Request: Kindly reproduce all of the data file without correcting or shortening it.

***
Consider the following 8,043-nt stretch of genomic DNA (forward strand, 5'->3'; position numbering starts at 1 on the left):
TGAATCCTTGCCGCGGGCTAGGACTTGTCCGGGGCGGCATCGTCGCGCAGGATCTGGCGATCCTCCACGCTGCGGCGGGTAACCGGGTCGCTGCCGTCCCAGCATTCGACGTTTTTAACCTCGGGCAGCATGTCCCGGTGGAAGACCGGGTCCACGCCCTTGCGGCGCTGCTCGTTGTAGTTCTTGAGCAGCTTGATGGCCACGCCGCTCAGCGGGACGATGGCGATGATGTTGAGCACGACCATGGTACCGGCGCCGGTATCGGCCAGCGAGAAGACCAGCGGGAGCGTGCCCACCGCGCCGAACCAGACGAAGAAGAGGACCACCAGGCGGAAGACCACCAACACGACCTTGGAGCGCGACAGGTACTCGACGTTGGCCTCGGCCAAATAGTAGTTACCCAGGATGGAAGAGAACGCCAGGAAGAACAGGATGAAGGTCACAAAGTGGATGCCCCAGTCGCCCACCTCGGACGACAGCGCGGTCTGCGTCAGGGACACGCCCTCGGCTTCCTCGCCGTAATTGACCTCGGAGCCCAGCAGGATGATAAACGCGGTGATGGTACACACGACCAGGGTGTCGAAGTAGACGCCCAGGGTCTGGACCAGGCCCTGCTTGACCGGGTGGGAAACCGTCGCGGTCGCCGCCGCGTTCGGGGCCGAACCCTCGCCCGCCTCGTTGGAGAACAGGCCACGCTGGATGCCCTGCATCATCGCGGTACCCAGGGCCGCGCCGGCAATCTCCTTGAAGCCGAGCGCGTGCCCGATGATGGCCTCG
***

Consider the following 8,043-nt stretch of genomic DNA (forward strand, 5'->3'; position numbering starts at 1 on the left):
TGAATCCTTGCCGCGGGCTAGGACTTGTCCGGGGCGGCATCGTCGCGCAGGATCTGGCGATCCTCCACGCTGCGGCGGGTAACCGGGTCGCTGCCGTCCCAGCATTCGACGTTTTTAACCTCGGGCAGCATGTCCCGGTGGAAGACCGGGTCCACGCCCTTGCGGCGCTGCTCGTTGTAGTTCTTGAGCAGCTTGATGGCCACGCCGCTCAGCGGGACGATGGCGATGATGTTGAGCACGACCATGGTACCGGCGCCGGTATCGGCCAGCGAGAAGACCAGCGGGAGCGTGCCCACCGCGCCGAACCAGACGAAGAAGAGGACCACCAGGCGGAAGACCACCAACACGACCTTGGAGCGCGACAGGTACTCGACGTTGGCCTCGGCCAAATAGTAGTTACCCAGGATGGAAGAGAACGCCAGGAAGAACAGGATGAAGGTCACAAAGTGGATGCCCCAGTCGCCCACCTCGGACGACAGCGCGGTCTGCGTCAGGGACACGCCCTCGGCTTCCTCGCCGTAATTGACCTCGGAGCCCAGCAGGATGATAAACGCGGTGATGGTACACACGACCAGGGTGTCGAAGTAGACGCCCAGGGTCTGGACCAGGCCCTGCTTGACCGGGTGGGAAACCGTCGCGGTCGCCGCCGCGTTCGGGGCCGAACCCTCGCCCGCCTCGTTGGAGAACAGGCCACGCTGGATGCCCTGCATCATCGCGGTACCCAGGGCCGCGCCGGCAATCTCCTTGAAGCCGAGCGCGTGCCCGATGATGGCCTCG